Cheap-seats fliers gain by losing miles


Yes, United Continental Holdings has gone ahead with those dreaded changes to its MileagePlus frequent-flier program. Starting March 1, 2015, the company confirmed this week, travelers will earn rewards based on dollars spent rather than miles flown. Delta Air Lines already made the switch earlier this year, and American Airlines is expected to switch to a dollar-based reward system after its merger with US Airways.

You would think these changes are bad for leisure travelers. While business travelers may get more rewards, consumers flying on discount fares will get less. A coast-to-coast round trip will no longer earn you 6,000 miles. At the high end, no-restriction fares may accrue more award miles; the miles earned for sale-price fares will be significantly fewer.

United has thrown a “curveball at customers,” Brian Kelly of mileage blog ThePointsGuy.com said. “For the general traveler, this is a reduction in value earned from the program.”

But the view that stingier loyalty programs hurts consumers is wrong. Here’s why.

Businesses love to lock in their clients. Mobile phone companies and satellite television providers require extended commitment from customers. Fitness clubs offer long-term subscriptions. They lure people into these contracts with upfront discounts, free phones, membership privileges and other perquisites. Then, patiently, over time, they recoup the costs of these enticements.

In an article forthcoming in the Journal of Legal Analysis, we show the effect of this lock-in. The consumer, who was originally happy to enter into these agreements and enjoy the discounts, becomes loyal against her will. She can’t switch to lower-cost alternatives and can’t quit when she no longer needs the service. If she tries to leave, a hefty early-termination penalty awaits her.

This is why many people have grown to hate lock-in contracts, abhorring the exit penalties, inflexibility and extra cost they impose. Consumers are rightly seeking commitment-free options. And in many markets they are now offered such options — no-contract phone plans, for example, and pay-as-you-go gym memberships.

What consumers rarely notice, however, is that loyalty reward programs, such as airlines’ frequent-flier plans, are a lock-in in disguise. True, you don’t pay an early-termination fee when you abandon your longtime airline to take a more convenient and cheaper flight with Spirit Airlines. But there is an implicit penalty — what economists call an alternative cost — in the form of reduced rewards.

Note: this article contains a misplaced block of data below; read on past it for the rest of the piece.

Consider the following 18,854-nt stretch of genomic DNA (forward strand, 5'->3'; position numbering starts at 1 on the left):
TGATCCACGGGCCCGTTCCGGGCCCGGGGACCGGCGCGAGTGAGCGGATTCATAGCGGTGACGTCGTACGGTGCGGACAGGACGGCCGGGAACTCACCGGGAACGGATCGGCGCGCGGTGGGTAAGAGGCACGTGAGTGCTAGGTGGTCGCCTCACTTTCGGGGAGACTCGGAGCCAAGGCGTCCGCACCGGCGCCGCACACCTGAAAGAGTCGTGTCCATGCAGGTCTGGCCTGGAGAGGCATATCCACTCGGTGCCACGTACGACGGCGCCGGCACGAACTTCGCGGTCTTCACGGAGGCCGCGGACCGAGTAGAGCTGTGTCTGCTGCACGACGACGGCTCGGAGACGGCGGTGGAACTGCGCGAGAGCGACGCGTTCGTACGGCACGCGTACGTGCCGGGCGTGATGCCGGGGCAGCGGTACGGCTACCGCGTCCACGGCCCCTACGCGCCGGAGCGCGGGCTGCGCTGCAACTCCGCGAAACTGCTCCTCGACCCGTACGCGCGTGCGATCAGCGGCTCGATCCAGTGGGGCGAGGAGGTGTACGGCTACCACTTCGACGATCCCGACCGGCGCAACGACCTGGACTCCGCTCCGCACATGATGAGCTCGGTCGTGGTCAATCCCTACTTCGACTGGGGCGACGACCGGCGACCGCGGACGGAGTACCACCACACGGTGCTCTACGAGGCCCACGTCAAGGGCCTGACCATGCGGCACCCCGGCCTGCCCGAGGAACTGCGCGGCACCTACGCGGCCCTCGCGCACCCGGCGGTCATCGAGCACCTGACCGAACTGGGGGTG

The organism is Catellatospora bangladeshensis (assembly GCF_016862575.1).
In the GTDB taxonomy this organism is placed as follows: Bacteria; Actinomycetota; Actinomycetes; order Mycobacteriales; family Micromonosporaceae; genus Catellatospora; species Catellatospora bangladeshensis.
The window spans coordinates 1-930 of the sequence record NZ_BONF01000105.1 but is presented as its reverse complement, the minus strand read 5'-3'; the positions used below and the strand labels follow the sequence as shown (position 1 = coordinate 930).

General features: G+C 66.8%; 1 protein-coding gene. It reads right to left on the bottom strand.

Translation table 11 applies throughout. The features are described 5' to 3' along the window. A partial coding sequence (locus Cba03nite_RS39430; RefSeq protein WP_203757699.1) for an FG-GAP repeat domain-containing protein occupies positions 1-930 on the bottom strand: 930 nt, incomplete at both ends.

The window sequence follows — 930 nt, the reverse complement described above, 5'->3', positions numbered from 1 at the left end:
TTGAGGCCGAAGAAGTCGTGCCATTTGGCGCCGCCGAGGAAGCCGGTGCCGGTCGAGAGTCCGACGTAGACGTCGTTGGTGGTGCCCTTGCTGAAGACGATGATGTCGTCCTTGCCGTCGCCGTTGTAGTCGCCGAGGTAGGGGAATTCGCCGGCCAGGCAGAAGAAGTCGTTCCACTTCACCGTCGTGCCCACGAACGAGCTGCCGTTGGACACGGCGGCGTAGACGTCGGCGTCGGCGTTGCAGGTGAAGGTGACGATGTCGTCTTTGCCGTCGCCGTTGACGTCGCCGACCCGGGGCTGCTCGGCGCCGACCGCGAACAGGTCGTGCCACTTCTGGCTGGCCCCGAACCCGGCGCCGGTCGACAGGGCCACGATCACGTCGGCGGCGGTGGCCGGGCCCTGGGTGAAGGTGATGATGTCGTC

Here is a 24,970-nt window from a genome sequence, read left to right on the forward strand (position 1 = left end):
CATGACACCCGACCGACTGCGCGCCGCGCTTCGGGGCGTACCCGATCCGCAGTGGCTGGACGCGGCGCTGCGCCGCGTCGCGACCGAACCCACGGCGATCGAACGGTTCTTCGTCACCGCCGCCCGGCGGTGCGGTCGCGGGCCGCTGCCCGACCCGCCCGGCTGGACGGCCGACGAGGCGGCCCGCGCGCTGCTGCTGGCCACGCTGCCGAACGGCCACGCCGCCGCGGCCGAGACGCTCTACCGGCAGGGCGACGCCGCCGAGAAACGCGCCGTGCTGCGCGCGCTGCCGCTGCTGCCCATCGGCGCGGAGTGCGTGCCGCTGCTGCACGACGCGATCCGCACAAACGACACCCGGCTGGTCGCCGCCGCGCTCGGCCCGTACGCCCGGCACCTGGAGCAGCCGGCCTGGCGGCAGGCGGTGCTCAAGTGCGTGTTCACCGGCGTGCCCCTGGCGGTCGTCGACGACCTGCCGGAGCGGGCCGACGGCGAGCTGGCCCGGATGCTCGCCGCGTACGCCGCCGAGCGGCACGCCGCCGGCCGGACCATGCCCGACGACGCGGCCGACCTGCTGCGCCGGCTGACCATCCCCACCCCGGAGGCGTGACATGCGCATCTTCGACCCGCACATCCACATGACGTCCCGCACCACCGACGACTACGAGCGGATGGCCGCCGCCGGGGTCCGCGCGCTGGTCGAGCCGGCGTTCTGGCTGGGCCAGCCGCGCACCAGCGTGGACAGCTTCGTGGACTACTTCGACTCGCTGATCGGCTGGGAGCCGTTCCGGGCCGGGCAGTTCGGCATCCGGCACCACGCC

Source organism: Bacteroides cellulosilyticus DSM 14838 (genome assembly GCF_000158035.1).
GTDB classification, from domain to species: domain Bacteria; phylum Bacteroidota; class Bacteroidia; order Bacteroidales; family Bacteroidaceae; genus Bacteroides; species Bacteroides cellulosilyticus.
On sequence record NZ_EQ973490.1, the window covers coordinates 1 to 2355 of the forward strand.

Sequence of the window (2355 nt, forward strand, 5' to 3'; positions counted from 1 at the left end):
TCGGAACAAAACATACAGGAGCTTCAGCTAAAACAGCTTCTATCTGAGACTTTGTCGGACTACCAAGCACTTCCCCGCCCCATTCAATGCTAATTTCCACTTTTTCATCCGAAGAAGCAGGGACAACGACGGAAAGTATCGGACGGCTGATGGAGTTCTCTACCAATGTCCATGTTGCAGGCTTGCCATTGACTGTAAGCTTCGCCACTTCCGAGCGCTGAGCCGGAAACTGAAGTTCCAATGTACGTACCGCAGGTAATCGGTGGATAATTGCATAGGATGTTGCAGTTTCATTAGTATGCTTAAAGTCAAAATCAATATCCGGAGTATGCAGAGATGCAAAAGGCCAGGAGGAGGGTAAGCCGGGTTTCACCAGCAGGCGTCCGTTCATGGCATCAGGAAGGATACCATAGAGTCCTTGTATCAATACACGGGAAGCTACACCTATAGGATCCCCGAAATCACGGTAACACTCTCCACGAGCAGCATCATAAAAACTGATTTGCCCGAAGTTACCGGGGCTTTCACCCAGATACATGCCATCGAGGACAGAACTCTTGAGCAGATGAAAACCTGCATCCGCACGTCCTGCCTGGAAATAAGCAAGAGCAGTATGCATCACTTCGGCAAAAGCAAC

You were so close to the elite-level milestone of your loyalty airline, or you were so accustomed to the priority boarding or the free checked bag. Flying Spirit instead of United would set you back on these reward goals, so you decide to pay a higher ticket price, or fly at a less convenient time, just to remain in United’s network.

Loyalty rewards lock consumers in just as effectively as termination penalties. A $250 penalty creates the same loyalty incentive as a forgone $250 reward. A rational consumer would recognize that both programs penalize her for being unfaithful: The wireless company will charge a $250 fee; the airline will deny a $250 reward. Either way, the consumer sacrifices the flexibility to choose new, low-price or high-convenience options.

Loyalty deals are a honey trap. Take the loyalty cards offered by supermarkets and pharmacies. With consumers more eager to shop in their stores because of discounts and coupons, these chains can in turn charge higher prices. Is it surprising that dollar stores and discount chains have no loyalty plans?

Loyalty programs, such as lock-in plans, also stifle competition. If many customers are loyal to existing stores and services, new entrants will have less business. This deters others from even trying to break in, and with fewer competitors, everyone pays more.

In fact, loyalty rewards are more harmful than exit penalties for two reasons. First, consumer protection laws have long targeted termination penalties and limited their dollar amount. But the law does nothing to protect consumers against the lock-in effect of loyalty plans. Why should it? There is no political pressure to regulate these beloved plans. Second, the psychology of “rewards” — as distinguished from “penalties” — explains why the same consumers who revolted against early-termination fees and who sought market alternatives continue to chase loyalty programs.

By trimming down the miles, United and Delta have done their leisure travelers a service, making these plans less attractive and freeing their customers from the hidden cost of the programs. With less honey, the trap will be less effective.

Oren Bar-Gill is a professor at New York University School of Law. Omri Ben-Shahar is the Kearny Director of the Coase-Sandor Institute for Law and Economics, and the editor of the Journal of Legal Studies.